Capping IT Off

Capping IT Off

Opinions expressed on this blog reflect the writer’s views and not the position of the Capgemini Group

Business Data Lake can Co-exist with Enterprise Data Warehouses

Business users are being driven to look beyond a unified corporate view by the need for agility and quick access to insights. Enterprise Data Warehouse (EDW) environments have failed to catch up. But, IT departments are generally reluctant to adopt initiatives that threaten to disrupt status-quo.

In theory, EDWs are structured to produce a unified corporate view. A typical EDW comprises multiple layers of information aimed at transforming data into a format that is suitable for reporting. To optimally leverage the EDW environment, business users and IT are expected to focus on data accuracy and structure. As a result EDWs can never come up to speed with diversity of data. This obsession with structured, known, internal data is not just limiting in scope. It’s also time-consuming. The net result is a sub-optimal, canonical view of business information, out-of-sync with the needs of a modern, federated enterprise that seeks access to real-time insights.

Data delayed is opportunity denied, and this is a situation business users don’t like to be in. So, the ability to enforce a unified corporate view is greatly reduced when business users resort to localized, legacy alternatives.

Business Data Lake is a new approach to providing data to all constituents of the enterprise, consolidating existing data marts to satisfy reporting and information management requirements. It uses a distributed file system to replace the source loading layer along with a combination of technologies to recreate and simplify other layers. This results in a greatly improved version of business information, while extending the features of the existing EDW.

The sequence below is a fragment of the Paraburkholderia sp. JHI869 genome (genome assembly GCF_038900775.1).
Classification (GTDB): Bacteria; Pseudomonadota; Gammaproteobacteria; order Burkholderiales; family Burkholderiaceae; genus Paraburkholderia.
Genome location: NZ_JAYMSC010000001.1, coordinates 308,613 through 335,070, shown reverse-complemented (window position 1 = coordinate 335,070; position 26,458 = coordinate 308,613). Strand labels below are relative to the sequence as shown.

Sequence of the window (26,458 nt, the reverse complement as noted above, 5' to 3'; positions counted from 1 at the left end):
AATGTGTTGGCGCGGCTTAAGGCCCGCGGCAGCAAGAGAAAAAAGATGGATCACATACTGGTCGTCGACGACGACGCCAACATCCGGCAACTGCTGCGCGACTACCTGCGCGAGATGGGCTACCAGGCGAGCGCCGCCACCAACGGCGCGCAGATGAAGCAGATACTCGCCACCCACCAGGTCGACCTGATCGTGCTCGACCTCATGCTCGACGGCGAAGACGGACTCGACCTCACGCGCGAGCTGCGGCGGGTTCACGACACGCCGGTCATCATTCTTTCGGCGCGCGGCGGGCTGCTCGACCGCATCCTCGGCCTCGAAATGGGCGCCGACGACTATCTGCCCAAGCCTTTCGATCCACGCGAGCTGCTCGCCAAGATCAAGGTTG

Should you worry about Data Lake rendering existing EDWs redundant?

No. On the contrary, the data lake significantly reduces costs and adds years to the life of EDWs. In fact, as an information management platform, the Business Data Lake is more universal and extends the functionalities of the EDW environment. What it renders obsolete is the IT-driven culture of unduly long lead times for business insights, which is a big plus for the business users.
When scaled-up efficiently, traditional EDWs are capable of handling the large volumes of data. This approach, however, significantly increases the total costs of storage. For your Big Data needs, a Business Data Lake can take on Petabytes of data and analyze it for outcomes at lightning speeds. It can incorporate new Big Data sources, including unstructured data, and deliver it to several users across the enterprise – all this, at reduced total costs.

So what’s unsettling IT?

Governance, ROI, and performance are generally cited as risks with the Big Data Lake approach. But you’ll see in my subsequent posts that these are largely unfounded and that Business Data Lakes can flawlessly co-exist with EDWs.
Share with us how business users in your organizations are driving platform and governance discussions on data management.

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Patrik Karlsson

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